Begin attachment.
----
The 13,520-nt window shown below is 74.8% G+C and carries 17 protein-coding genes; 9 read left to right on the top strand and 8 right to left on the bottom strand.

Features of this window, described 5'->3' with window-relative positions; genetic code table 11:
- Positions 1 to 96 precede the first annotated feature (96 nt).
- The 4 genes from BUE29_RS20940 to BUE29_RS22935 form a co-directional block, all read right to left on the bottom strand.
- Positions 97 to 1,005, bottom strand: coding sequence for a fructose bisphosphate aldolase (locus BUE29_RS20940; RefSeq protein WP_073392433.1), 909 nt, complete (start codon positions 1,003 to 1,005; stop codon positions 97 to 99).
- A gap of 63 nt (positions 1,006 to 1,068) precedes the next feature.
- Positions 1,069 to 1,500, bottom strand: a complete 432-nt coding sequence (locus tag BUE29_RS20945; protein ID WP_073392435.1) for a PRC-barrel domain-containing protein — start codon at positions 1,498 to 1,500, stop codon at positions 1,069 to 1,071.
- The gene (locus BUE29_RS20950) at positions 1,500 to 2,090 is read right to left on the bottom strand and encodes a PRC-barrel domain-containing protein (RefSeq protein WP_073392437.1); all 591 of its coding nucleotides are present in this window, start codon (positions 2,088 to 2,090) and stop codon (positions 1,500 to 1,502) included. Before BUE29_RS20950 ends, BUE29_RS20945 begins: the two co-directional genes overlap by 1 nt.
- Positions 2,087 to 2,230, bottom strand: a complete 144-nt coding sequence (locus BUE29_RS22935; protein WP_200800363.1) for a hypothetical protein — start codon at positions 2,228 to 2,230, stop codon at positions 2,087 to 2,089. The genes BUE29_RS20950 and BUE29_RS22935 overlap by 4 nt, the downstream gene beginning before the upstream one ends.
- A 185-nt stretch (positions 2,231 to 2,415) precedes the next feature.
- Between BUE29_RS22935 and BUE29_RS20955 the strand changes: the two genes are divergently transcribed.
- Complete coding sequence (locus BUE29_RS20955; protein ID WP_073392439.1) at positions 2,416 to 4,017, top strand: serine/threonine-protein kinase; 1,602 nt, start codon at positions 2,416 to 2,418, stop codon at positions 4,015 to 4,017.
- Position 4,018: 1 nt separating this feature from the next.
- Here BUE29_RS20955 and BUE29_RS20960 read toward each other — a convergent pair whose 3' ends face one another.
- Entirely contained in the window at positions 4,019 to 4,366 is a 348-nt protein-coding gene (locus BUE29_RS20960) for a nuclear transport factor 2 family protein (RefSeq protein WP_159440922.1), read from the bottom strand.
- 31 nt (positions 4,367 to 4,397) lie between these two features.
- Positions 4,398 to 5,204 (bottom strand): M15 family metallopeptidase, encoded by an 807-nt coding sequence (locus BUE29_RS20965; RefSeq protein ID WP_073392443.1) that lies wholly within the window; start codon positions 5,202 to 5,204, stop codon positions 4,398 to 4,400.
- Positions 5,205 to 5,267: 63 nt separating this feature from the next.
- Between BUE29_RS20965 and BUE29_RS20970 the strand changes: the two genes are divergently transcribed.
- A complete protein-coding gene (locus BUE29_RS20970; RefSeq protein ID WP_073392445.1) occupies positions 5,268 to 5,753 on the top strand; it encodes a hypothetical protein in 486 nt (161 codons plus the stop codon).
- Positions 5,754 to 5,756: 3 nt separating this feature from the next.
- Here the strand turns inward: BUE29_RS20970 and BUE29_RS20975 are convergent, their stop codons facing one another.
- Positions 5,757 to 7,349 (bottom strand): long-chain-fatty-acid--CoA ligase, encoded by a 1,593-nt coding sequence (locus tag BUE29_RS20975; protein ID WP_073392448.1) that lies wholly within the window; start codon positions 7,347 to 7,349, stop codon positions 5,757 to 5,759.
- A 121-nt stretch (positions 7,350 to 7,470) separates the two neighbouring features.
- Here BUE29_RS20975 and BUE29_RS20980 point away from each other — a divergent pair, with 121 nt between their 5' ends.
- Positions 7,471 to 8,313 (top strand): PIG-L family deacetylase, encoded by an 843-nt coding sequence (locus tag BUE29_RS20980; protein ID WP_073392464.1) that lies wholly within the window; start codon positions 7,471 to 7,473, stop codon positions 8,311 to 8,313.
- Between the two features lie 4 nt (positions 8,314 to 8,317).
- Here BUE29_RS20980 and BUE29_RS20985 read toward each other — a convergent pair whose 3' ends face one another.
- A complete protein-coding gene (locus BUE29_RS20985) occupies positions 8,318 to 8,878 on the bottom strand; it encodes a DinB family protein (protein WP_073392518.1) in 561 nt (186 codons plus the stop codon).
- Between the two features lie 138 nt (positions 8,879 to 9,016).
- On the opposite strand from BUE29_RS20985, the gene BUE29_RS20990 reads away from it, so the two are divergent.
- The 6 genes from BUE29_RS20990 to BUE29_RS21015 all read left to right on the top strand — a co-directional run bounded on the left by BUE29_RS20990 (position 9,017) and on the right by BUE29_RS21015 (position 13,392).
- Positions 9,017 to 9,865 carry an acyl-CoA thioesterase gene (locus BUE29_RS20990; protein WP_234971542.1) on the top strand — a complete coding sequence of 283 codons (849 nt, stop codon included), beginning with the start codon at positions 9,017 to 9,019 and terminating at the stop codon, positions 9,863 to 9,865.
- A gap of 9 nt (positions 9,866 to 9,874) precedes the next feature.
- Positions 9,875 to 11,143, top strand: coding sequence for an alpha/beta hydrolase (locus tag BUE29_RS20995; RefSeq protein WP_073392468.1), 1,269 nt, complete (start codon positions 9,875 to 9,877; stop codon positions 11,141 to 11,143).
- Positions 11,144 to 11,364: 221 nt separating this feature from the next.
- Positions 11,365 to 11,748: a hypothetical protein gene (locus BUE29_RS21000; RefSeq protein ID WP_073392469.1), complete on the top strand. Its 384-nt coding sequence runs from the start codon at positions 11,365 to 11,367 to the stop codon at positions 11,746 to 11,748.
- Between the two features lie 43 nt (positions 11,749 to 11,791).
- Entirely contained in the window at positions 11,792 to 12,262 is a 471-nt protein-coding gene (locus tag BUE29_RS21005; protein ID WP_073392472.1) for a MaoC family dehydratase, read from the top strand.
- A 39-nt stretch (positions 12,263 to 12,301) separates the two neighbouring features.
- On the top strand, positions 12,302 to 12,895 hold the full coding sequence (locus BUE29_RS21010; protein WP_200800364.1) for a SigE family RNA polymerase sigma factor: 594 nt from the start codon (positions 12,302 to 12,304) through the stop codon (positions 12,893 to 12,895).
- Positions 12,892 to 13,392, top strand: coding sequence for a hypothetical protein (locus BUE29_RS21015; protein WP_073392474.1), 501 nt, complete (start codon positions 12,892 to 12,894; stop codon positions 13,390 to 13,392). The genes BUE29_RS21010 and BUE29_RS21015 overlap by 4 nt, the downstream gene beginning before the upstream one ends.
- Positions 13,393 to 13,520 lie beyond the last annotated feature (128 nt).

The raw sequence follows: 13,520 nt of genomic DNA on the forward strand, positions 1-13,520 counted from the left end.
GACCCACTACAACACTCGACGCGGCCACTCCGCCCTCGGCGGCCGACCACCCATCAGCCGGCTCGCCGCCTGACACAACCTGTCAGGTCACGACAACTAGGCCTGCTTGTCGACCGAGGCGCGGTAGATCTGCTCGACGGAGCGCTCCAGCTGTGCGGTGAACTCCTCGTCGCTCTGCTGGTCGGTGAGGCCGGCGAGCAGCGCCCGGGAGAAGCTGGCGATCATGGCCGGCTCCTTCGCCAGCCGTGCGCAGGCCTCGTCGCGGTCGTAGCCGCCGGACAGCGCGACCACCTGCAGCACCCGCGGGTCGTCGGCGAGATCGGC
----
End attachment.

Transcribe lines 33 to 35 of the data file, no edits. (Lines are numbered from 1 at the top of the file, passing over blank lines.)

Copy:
- Positions 9,017 to 9,865 carry an acyl-CoA thioesterase gene (locus BUE29_RS20990; protein WP_234971542.1) on the top strand — a complete coding sequence of 283 codons (849 nt, stop codon included), beginning with the start codon at positions 9,017 to 9,019 and terminating at the stop codon, positions 9,863 to 9,865.
- A gap of 9 nt (positions 9,866 to 9,874) precedes the next feature.
- Positions 9,875 to 11,143, top strand: coding sequence for an alpha/beta hydrolase (locus tag BUE29_RS20995; RefSeq protein WP_073392468.1), 1,269 nt, complete (start codon positions 9,875 to 9,877; stop codon positions 11,141 to 11,143).